Because bowel (colorectal) cancer often develops later in life, many people are retired by the time the illness affects them, so it may not cause them significant financial difficulty. Households may also be unaffected if they do not depend on the income of the person who has cancer. But those still working at the onset of illness, people on fixed incomes, individuals who are self-employed, and those without insurance may experience considerable hardship. Difficulties with bowel habit can persist for years even after successful treatment, forcing some people into early retirement or a change of career.
One man whose job involved frequent travel explained how his unpredictable bowel habit led him to take early retirement. A young woman whose cancer coincided with a pregnancy wanted to be “doing something” but felt unable to resume her career in teaching:
Explains how his unpredictable bowel habit made it difficult to cope with his job.
Persistent problems with her bowel habit left her unable to resume her teaching career.
Households that relied on 2 incomes had to adjust to living with less money. The transition from living on employment income to pensions or benefits can also be difficult. One man explained how he coped with this and how Macmillan Cancer Support were able to help with winter heating costs.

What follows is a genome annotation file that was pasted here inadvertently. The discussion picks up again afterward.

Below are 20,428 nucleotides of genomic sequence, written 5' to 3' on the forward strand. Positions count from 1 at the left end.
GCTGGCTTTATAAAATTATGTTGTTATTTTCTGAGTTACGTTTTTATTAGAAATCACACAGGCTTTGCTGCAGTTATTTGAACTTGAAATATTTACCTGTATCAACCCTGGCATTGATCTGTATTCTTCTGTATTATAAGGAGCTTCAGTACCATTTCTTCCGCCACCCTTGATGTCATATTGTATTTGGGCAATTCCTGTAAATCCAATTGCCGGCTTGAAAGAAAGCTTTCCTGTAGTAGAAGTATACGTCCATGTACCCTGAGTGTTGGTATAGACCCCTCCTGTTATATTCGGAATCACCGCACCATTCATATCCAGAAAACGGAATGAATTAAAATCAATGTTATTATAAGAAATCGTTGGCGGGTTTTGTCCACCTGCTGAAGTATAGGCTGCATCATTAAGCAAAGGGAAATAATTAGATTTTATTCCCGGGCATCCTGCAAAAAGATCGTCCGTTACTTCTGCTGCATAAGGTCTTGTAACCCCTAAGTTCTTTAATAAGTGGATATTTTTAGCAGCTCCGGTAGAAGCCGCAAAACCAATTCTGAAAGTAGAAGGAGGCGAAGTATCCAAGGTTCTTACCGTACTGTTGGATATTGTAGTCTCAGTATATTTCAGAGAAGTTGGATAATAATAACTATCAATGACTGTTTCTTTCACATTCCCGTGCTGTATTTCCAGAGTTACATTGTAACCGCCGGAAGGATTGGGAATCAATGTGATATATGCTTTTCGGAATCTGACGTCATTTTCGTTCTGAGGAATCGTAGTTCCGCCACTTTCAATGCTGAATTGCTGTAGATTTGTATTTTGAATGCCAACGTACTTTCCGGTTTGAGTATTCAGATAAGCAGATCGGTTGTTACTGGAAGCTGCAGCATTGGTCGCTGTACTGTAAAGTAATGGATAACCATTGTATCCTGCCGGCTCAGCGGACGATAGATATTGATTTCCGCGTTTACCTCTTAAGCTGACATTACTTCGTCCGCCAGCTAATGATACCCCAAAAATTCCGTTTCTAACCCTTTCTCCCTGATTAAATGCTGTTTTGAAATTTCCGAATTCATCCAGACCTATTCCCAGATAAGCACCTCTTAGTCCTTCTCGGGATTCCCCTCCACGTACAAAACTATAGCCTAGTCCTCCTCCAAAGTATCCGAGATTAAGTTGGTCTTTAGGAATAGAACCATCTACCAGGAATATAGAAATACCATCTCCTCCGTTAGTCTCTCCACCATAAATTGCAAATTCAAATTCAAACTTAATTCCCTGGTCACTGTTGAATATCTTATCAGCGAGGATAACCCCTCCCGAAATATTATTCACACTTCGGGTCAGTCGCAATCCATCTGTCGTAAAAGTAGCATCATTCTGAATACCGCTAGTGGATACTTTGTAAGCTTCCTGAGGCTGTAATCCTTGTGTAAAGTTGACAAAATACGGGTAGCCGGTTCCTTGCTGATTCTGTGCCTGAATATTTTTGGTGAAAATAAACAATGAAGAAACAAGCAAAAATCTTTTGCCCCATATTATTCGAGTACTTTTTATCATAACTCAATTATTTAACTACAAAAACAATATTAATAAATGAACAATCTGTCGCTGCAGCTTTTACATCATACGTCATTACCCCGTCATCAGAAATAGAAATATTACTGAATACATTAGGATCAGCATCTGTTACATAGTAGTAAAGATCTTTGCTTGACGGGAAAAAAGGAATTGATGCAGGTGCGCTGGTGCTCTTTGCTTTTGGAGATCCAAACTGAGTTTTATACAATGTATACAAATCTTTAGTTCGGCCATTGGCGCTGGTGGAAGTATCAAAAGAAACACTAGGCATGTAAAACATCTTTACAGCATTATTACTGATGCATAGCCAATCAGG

People who are self-employed face particular difficulties. One man who ran a newsagents described how financially vulnerable his illness left him. Another man who works freelance explains how difficult life would have become if not for an insurance policy taken out years earlier. The importance of having adequate insurance cover was also emphasised by a man who believed that money-related stress might have compromised the effectiveness of his chemotherapy.
He explains the difficulty of moving from employment income to a pension after illness hastened…
Being classed as self-employed left him financially vulnerable.
For a freelance professional having income replacement insurance has been vital.
Financial worries, though, did put a considerable strain on some older people. A pensioner who had to go into hospital on short notice experienced anxiety before her operation because she needed someone else to collect her pension money and pay her rent. The wife of an older cancer patient who lived in a rural area and did not drive faced taxi fares of £40 a day in order to visit her husband in hospital.
Having to go into hospital at short notice left her needing someone else to collect her pension…
People with bowel cancer are usually entitled to one or more government benefits. For more information on help with the cost of cancer see GOV.UK’s website.